Word processor support in citation managers: Is there a better way?

Citations of the relevant literature are an essential feature of scientific papers. Reference Manager software helps adding these citations and creating a bibliography. Are there differences in how reference managers work together with your word processor of choice?

Support for your favorite word processor

Support for word processors other than Microsoft Word is spotty. The Mendeley plugin is only a few months old, and the latest Zotero release (1.5b) broke the plugin for Word 2004. I expect the Word for Macintosh support of both these tools to become better over time. Google Docs doesn't have any reference manager integration. This greatly limits its usefulness for writing scientific papers. The RefWorks plugin connects to an online database, so you can't add or edit references without an internet connection.

Most word processor plugins add an extra menu that allows to add and edit citations (allowing the user to search the reference manager database), and to add and edit bibliographies (allowing the user to pick a citation style, see below). Most reference managers also allow scanning for reference tags in documents produced by other word processors (e.g. in the .rtf format), but that process requires a few extra steps.

Support for your favorite journal
I think it is very unfortunate that paper authors have to deal with a large number of different citation styles. All that we really need for paper references is the DOI (e.g. doi:10.1038/455708a) to make the reference automatically identifiable and some basic information (authors, title, journal, year, issue) to make the reference readable. But it is beyond my understanding why anybody would care about formatting details such as whether the pulication year appears before or after the journal name. There have been initiatives to standardize the formatting of references (e.g. Citing Medicine), but for now paper authors have to format their bibliographies in the style required by the journal. Citation styles are an important asset for those that write reference manager software. Many people will recall that Thomson Reuters (who makes Endnote) sued George Mason University (who makes Zotero) last year, because Zotero added a feature that could convert Endnote .ens citation style files into Citation Style Language .csl files. Mendeley is also using .csl for citation styles.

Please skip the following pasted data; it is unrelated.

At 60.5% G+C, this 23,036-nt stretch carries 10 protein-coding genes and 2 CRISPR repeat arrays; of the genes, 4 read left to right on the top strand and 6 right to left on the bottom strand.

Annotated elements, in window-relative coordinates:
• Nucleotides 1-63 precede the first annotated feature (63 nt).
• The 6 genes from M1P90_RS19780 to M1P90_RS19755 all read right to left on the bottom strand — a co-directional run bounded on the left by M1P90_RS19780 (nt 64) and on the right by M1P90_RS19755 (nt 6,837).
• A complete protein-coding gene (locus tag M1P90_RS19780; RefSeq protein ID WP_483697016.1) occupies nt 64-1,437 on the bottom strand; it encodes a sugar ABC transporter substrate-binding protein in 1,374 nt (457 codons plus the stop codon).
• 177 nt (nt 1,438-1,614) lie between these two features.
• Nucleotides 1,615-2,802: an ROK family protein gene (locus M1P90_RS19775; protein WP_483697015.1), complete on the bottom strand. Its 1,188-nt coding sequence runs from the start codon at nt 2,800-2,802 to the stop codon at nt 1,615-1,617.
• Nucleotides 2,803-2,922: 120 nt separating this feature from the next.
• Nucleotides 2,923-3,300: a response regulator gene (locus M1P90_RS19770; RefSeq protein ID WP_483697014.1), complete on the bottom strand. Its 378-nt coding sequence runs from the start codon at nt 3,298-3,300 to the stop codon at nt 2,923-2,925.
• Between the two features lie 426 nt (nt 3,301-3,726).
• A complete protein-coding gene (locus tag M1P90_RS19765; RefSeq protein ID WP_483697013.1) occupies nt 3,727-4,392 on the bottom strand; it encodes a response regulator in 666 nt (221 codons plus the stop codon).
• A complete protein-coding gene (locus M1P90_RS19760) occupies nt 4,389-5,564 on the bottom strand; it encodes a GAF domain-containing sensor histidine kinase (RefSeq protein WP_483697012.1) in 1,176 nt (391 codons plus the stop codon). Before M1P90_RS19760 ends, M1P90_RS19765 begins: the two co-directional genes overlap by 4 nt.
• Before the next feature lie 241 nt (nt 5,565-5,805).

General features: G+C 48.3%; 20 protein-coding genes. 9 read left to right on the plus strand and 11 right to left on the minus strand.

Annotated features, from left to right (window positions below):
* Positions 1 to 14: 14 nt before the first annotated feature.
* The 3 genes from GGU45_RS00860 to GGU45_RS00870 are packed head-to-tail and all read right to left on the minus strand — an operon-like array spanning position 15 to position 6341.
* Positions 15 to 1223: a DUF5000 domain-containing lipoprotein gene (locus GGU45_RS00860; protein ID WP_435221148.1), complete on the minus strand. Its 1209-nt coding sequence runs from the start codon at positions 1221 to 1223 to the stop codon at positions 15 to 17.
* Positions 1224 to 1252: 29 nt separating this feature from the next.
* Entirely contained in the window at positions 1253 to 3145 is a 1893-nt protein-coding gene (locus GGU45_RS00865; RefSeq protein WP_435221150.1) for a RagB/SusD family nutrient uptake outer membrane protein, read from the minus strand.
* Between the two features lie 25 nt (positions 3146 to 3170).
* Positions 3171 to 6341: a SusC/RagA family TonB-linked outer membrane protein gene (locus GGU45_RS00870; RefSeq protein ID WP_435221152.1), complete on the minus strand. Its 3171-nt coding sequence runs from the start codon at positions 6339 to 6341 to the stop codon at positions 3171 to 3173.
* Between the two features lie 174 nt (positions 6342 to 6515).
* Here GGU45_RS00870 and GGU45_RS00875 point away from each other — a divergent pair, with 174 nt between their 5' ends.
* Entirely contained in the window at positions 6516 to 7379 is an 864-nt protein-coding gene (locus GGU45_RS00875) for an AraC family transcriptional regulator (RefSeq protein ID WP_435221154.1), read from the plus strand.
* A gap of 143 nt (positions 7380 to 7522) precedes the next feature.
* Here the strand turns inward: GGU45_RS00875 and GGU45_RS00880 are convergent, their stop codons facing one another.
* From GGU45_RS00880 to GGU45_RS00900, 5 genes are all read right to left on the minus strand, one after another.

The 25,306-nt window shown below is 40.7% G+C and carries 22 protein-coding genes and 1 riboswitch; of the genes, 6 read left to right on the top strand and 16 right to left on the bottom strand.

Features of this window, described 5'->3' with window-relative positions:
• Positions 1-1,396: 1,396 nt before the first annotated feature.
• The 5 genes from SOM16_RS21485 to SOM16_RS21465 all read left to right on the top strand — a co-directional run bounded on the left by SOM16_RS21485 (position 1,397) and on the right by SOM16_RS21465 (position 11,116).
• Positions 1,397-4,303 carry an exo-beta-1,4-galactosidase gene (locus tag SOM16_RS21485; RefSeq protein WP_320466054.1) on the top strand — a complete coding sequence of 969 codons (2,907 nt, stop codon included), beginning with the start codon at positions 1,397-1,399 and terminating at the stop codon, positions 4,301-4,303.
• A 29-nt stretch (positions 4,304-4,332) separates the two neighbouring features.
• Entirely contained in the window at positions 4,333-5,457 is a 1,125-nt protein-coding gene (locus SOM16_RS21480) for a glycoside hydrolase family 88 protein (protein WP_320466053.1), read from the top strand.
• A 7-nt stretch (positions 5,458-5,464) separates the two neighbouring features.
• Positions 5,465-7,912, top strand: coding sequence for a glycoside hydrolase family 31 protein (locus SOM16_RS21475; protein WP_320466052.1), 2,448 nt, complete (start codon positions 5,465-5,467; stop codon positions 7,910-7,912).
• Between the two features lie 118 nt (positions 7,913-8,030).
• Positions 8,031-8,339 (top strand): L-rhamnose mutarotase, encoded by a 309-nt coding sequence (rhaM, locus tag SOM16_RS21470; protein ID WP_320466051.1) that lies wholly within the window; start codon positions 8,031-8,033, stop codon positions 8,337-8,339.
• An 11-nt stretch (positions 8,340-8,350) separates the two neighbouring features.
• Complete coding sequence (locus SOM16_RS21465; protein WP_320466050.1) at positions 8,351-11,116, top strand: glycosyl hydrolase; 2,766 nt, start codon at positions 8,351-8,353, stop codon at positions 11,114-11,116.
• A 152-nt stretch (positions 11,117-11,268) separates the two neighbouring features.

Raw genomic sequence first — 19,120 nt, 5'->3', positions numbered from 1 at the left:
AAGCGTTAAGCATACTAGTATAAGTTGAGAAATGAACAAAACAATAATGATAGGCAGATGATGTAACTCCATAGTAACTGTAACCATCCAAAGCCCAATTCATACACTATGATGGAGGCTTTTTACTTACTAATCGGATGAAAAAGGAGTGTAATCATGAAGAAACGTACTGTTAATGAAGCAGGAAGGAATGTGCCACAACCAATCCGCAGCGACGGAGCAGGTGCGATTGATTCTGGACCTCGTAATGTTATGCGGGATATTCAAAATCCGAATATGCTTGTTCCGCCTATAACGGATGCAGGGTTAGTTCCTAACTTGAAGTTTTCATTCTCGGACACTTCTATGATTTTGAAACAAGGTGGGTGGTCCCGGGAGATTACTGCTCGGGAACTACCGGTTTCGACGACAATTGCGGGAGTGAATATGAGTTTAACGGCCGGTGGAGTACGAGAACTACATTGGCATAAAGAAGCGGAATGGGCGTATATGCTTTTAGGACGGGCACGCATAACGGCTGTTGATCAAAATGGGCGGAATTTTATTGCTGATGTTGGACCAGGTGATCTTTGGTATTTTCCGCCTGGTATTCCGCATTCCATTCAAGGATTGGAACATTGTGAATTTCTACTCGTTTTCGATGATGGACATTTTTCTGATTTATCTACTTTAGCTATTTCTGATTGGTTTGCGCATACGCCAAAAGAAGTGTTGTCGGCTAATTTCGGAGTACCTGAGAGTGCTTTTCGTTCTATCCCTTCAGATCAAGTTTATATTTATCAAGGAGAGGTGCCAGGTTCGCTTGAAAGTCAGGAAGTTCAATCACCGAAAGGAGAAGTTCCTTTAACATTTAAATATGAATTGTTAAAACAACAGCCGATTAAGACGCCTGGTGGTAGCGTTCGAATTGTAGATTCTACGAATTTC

Is there a better way?
Word processor plugins are fragile and usually break when a new software version is released (see for example this chart for Endnote and Word for Macintosh). Native word processor support for references allows a much tighter integration into the word processor interface. Lastly, documents produced by different reference managers are not interchangeable, as each plugin uses a slightly different formatting approach. This means you can't write on a paper using Endnote and send it to your coauthor who uses Zotero.

The latest versions of Microsoft Word (2007 and 2008 Macintosh) have built-In support for citations and bibliographies, but this feature is severely limited for the requirements of academic papers. Only a handful of citation styles are supported, adding more styles is possible but requires some serious skills in XML editing. References are stored in one flat file (Sources.xml) and can't be searched. OpenOffice is also struggling with built-in bibliographic support.